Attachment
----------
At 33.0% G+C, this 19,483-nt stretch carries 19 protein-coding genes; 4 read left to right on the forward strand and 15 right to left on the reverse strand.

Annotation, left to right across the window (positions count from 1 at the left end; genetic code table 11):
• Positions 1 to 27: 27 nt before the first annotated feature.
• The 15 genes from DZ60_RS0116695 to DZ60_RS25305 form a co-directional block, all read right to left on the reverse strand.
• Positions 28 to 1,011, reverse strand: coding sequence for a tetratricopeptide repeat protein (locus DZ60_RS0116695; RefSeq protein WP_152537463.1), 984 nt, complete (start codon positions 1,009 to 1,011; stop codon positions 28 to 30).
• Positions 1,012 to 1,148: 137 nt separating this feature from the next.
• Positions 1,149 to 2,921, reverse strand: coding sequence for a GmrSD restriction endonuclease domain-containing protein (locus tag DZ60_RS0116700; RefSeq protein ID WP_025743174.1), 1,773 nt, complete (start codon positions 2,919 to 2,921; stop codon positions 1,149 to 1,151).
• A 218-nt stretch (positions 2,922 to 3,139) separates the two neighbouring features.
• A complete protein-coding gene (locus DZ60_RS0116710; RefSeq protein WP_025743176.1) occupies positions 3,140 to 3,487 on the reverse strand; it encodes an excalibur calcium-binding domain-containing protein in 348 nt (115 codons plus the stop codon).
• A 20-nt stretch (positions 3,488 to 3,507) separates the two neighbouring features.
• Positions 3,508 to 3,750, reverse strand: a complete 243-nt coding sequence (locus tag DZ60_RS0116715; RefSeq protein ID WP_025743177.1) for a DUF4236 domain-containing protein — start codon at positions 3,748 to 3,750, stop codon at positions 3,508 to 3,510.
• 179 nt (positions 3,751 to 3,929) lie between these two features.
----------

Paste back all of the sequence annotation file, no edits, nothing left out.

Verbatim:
At 33.0% G+C, this 19,483-nt stretch carries 19 protein-coding genes; 4 read left to right on the forward strand and 15 right to left on the reverse strand.

Annotation, left to right across the window (positions count from 1 at the left end; genetic code table 11):
• Positions 1 to 27: 27 nt before the first annotated feature.
• The 15 genes from DZ60_RS0116695 to DZ60_RS25305 form a co-directional block, all read right to left on the reverse strand.
• Positions 28 to 1,011, reverse strand: coding sequence for a tetratricopeptide repeat protein (locus DZ60_RS0116695; RefSeq protein WP_152537463.1), 984 nt, complete (start codon positions 1,009 to 1,011; stop codon positions 28 to 30).
• Positions 1,012 to 1,148: 137 nt separating this feature from the next.
• Positions 1,149 to 2,921, reverse strand: coding sequence for a GmrSD restriction endonuclease domain-containing protein (locus tag DZ60_RS0116700; RefSeq protein ID WP_025743174.1), 1,773 nt, complete (start codon positions 2,919 to 2,921; stop codon positions 1,149 to 1,151).
• A 218-nt stretch (positions 2,922 to 3,139) separates the two neighbouring features.
• A complete protein-coding gene (locus DZ60_RS0116710; RefSeq protein WP_025743176.1) occupies positions 3,140 to 3,487 on the reverse strand; it encodes an excalibur calcium-binding domain-containing protein in 348 nt (115 codons plus the stop codon).
• A 20-nt stretch (positions 3,488 to 3,507) separates the two neighbouring features.
• Positions 3,508 to 3,750, reverse strand: a complete 243-nt coding sequence (locus tag DZ60_RS0116715; RefSeq protein ID WP_025743177.1) for a DUF4236 domain-containing protein — start codon at positions 3,748 to 3,750, stop codon at positions 3,508 to 3,510.
• 179 nt (positions 3,751 to 3,929) lie between these two features.